Achieving a Sustainable Global Energy System
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Achieving a Sustainable Global Energy System

Identifying Possibilities Using Long-Term Energy Scenarios

Leo Schrattenholzer, Asami Miketa, Keywan Riahi and Richard Alexander Roehrl

Sustainable development and global climate change have figured prominently in scientific analysis and international policymaking since the early 1990s. This book formulates technology strategies that will lead to environmentally sustainable energy systems, based on an analysis of global climate change issues using the concept of sustainable development. The authors focus on environmentally compatible, long-term technology developments within the global energy system, while also considering aspects of economic and social sustainability.
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Chapter 4: Technology clusters

Leo Schrattenholzer, Asami Miketa, Keywan Riahi and Richard Alexander Roehrl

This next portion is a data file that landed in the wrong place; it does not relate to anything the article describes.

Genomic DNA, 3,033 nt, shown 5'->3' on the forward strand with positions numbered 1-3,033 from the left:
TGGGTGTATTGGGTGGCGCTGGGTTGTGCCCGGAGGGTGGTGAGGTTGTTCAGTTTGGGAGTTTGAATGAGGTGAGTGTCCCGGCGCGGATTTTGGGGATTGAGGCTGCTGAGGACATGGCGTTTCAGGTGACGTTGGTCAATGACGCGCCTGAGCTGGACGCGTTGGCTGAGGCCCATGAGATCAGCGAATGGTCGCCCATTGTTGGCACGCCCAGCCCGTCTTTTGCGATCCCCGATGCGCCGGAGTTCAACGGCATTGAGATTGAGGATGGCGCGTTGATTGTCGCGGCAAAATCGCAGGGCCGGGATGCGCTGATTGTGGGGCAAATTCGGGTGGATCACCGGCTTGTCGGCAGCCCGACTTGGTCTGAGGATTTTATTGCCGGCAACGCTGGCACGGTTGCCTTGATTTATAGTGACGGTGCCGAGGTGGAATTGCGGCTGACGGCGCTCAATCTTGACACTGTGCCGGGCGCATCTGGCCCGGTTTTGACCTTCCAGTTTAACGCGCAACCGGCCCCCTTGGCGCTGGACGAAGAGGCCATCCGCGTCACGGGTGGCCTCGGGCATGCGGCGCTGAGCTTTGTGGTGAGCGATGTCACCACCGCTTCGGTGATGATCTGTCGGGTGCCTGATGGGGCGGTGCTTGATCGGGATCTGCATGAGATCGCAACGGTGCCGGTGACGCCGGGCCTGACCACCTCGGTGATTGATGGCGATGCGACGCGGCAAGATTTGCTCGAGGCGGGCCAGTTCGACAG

This chapter presents the concept of technology clusters, a concept that has proved useful for the analysis of long-term energy–economy–environment (E3) scenarios from a policy perspective. Generally speaking, technology clusters are groups of technologies that have at least one important feature in common. We shall define four types of technology clusters, illustrate them with examples, and then proceed to show how the cluster concept can be used to analyse patterns of energy technology evolvement in sustainabledevelopment E3 scenarios. 4.1 DEFINING TECHNOLOGY CLUSTERS The real-world energy system consists of many thousands of technologies ranging from fuel extraction, refining, energy conversion and conservation to technologies for energy end use. This complexity makes it difficult to assess policies aimed at individual technologies, for example policies to guide the overall energy system towards sustainability. The cluster concept serves the purpose of reducing the complexity of the description of the global energy system. The importance of analysing technologies in such an aggregated way has been widely recognized by other groups; see, for example, Seebregts et al. (2000) or Gritsevskii and Nakic enovic (2000). Our ´ ´ approach incorporates aspects of both groups when we define some types of technology clusters with respect to technological characteristics prior to – and independently of – modelling, and some types a posteriori from scenario assumptions or results. We will use the technology cluster concept to analyse the robustness of policies aiming at the promotion of sustainable development (SD) by identifying those principal technology clusters that could accomplish...

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